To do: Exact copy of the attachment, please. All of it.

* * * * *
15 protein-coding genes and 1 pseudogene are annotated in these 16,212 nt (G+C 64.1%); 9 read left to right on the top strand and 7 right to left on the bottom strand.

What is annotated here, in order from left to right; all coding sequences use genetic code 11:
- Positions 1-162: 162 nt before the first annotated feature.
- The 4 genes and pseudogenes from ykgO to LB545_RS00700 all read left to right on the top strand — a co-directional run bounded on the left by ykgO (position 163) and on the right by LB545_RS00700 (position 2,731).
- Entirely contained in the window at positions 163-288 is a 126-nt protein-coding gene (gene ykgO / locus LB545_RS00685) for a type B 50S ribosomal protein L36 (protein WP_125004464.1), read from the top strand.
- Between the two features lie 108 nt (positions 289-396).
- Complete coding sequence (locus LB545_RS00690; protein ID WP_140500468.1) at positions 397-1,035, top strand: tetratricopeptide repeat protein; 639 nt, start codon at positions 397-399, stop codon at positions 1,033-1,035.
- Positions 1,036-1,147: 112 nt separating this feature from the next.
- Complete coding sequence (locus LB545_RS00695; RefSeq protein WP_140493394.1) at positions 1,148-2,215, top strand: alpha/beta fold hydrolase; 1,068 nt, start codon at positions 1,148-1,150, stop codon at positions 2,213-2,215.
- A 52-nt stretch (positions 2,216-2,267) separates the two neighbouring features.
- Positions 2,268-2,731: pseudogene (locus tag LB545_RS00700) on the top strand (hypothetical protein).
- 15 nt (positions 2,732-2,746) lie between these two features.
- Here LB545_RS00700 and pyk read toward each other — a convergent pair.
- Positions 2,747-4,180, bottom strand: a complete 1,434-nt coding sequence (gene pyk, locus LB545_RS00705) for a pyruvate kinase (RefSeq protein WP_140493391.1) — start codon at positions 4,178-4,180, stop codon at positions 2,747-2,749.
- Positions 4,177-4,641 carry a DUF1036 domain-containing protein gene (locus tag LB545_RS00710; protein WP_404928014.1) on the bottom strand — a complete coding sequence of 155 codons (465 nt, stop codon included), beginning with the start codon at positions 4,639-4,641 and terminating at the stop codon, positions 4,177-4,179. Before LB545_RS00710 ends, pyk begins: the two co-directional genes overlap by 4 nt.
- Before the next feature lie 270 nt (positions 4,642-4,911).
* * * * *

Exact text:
15 protein-coding genes and 1 pseudogene are annotated in these 16,212 nt (G+C 64.1%); 9 read left to right on the top strand and 7 right to left on the bottom strand.

What is annotated here, in order from left to right; all coding sequences use genetic code 11:
- Positions 1-162: 162 nt before the first annotated feature.
- The 4 genes and pseudogenes from ykgO to LB545_RS00700 all read left to right on the top strand — a co-directional run bounded on the left by ykgO (position 163) and on the right by LB545_RS00700 (position 2,731).
- Entirely contained in the window at positions 163-288 is a 126-nt protein-coding gene (gene ykgO / locus LB545_RS00685) for a type B 50S ribosomal protein L36 (protein WP_125004464.1), read from the top strand.
- Between the two features lie 108 nt (positions 289-396).
- Complete coding sequence (locus LB545_RS00690; protein ID WP_140500468.1) at positions 397-1,035, top strand: tetratricopeptide repeat protein; 639 nt, start codon at positions 397-399, stop codon at positions 1,033-1,035.
- Positions 1,036-1,147: 112 nt separating this feature from the next.
- Complete coding sequence (locus LB545_RS00695; RefSeq protein WP_140493394.1) at positions 1,148-2,215, top strand: alpha/beta fold hydrolase; 1,068 nt, start codon at positions 1,148-1,150, stop codon at positions 2,213-2,215.
- A 52-nt stretch (positions 2,216-2,267) separates the two neighbouring features.
- Positions 2,268-2,731: pseudogene (locus tag LB545_RS00700) on the top strand (hypothetical protein).
- 15 nt (positions 2,732-2,746) lie between these two features.
- Here LB545_RS00700 and pyk read toward each other — a convergent pair.
- Positions 2,747-4,180, bottom strand: a complete 1,434-nt coding sequence (gene pyk, locus LB545_RS00705) for a pyruvate kinase (RefSeq protein WP_140493391.1) — start codon at positions 4,178-4,180, stop codon at positions 2,747-2,749.
- Positions 4,177-4,641 carry a DUF1036 domain-containing protein gene (locus tag LB545_RS00710; protein WP_404928014.1) on the bottom strand — a complete coding sequence of 155 codons (465 nt, stop codon included), beginning with the start codon at positions 4,639-4,641 and terminating at the stop codon, positions 4,177-4,179. Before LB545_RS00710 ends, pyk begins: the two co-directional genes overlap by 4 nt.
- Before the next feature lie 270 nt (positions 4,642-4,911).